Status of p53 in human cancer cells does not predict efficacy of CHK1 kinase inhibitors combined with chemotherapeutic agents

S. Zenvirt, N. Kravchenko-Balasha, A. Levitzki*

*Corresponding author for this work

Research output: Contribution to journalArticlepeer-review

46 Scopus citations

Abstract

DNA damage checkpoints cause cell cycle arrest, allowing DNA repair before resumption of the cell cycle. These checkpoints can be activated through several signaling pathways. Checkpoint activators include p53, checkpoint kinase 1 (CHK1), checkpoint kinase 2 and/or MAPKAP kinase 2 (MK2). Many cancer cells lack p53 activity and, therefore, depend on alternative checkpoint activators to arrest the cell cycle following DNA damage. Inhibition of these pathways is expected to specifically sensitize these p53-deficient cells to DNA damage caused by chemotherapy. Using isogenic p53-proficient and p53-deficient cancer cell lines, we show that inactivation of CHK1, but not MK2, abrogates cell cycle arrest following chemotherapy, specifically in p53-deficient cells. However, we show that CHK1 is required to maintain genome integrity and cell viability, and that p53-proficient cells are no less sensitive than p53-deficient cells to CHK1 inhibition in the presence of DNA damage. Thus, combining CHK1 inhibition with DNA damage does not lead to preferential killing of p53-deficient over p53-proficient cells, and inhibiting CHK1 does not appear to be a promising approach for potentiation of cancer chemotherapy.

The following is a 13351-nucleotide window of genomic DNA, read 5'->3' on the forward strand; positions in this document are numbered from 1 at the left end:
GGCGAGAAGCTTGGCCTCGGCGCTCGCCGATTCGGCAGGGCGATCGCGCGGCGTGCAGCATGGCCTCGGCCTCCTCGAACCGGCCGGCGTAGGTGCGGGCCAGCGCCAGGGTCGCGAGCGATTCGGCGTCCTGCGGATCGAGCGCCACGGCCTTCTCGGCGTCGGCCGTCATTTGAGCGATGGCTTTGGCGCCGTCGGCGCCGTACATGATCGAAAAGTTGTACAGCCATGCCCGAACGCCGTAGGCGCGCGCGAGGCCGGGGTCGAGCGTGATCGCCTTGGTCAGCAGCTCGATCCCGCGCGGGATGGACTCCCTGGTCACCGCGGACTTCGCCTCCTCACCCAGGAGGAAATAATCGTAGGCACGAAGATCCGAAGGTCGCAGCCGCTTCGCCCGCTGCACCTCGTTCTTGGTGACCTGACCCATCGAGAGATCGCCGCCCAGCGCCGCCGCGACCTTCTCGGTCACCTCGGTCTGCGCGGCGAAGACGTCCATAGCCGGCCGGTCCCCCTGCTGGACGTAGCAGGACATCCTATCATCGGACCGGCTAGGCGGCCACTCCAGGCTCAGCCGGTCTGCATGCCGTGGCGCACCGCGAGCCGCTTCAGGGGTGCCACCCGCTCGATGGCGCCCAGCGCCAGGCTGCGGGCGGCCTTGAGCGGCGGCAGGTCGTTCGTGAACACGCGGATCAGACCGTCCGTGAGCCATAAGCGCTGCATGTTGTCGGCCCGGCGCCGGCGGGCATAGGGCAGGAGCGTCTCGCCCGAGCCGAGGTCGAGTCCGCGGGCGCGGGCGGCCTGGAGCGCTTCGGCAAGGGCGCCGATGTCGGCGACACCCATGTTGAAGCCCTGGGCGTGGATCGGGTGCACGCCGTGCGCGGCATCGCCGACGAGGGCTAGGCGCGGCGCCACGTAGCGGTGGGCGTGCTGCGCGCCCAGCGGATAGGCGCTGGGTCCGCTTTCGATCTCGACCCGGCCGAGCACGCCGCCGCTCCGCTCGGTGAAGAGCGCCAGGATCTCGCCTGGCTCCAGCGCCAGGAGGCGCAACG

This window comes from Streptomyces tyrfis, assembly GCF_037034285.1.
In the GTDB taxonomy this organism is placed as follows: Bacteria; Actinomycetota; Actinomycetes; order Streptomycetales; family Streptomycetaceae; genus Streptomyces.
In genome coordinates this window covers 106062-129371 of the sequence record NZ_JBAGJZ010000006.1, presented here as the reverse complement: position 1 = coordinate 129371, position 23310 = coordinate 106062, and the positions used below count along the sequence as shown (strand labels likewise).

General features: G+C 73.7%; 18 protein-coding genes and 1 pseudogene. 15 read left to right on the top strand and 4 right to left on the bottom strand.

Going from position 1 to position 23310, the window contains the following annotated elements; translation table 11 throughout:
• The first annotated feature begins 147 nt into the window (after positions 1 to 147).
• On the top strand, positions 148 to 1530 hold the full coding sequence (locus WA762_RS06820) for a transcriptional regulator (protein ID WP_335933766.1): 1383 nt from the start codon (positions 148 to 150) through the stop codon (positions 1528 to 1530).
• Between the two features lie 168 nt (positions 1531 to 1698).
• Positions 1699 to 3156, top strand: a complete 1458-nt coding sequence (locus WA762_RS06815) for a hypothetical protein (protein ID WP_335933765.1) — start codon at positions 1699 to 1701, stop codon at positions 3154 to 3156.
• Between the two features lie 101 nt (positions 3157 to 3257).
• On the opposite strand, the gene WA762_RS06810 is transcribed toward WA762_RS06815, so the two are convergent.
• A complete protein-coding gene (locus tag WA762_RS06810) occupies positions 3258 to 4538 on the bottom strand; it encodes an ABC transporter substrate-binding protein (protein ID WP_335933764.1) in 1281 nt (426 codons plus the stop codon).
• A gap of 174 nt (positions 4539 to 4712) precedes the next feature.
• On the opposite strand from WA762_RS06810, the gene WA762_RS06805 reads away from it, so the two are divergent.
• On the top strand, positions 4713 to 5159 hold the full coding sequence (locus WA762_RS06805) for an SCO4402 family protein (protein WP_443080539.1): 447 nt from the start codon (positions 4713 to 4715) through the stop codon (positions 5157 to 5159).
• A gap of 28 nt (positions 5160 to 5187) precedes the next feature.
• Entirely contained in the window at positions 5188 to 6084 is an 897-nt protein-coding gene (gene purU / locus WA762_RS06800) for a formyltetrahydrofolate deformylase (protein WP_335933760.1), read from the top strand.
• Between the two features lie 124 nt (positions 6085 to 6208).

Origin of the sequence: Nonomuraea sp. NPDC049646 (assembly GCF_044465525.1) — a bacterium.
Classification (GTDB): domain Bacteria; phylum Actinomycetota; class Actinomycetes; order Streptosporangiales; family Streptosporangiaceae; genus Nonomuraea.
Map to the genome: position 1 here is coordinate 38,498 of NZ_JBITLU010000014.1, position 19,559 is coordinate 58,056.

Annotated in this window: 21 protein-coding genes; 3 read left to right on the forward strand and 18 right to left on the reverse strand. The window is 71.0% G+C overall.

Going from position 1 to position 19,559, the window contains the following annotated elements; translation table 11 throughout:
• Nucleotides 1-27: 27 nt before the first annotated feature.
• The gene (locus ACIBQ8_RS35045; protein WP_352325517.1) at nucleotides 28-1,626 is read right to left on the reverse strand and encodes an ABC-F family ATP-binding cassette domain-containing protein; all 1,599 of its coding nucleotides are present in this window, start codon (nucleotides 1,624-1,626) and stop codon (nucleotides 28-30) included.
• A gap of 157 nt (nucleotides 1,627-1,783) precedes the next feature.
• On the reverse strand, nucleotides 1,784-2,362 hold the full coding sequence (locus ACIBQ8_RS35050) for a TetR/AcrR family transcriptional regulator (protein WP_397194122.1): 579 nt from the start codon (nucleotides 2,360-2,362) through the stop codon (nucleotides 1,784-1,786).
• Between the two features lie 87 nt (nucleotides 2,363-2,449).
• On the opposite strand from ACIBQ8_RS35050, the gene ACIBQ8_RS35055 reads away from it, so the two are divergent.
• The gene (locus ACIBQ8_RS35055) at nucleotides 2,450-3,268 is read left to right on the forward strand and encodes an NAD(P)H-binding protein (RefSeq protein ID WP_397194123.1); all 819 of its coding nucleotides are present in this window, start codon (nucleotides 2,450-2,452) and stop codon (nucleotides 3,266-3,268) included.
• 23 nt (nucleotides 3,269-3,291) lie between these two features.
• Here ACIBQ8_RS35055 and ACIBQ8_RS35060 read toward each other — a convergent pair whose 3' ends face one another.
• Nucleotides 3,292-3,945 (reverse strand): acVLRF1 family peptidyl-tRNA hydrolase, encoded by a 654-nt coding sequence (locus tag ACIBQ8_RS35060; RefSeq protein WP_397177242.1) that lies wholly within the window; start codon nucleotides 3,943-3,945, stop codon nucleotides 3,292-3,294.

Original languageAmerican English
Pages (from-to)6149-6159
Number of pages11
JournalOncogene
Volume29
Issue number46
DOIs
StatePublished - 18 Nov 2010

Bibliographical note

Funding Information:
We would like to thank Dr Shoshana Klein for discussions and editing. This work was partially supported by the Lady Davis Fellowship Trust and by Algen Biopharmaceuticals, Ltd.

Keywords

  • CHK1
  • cancer
  • checkpoint
  • p53

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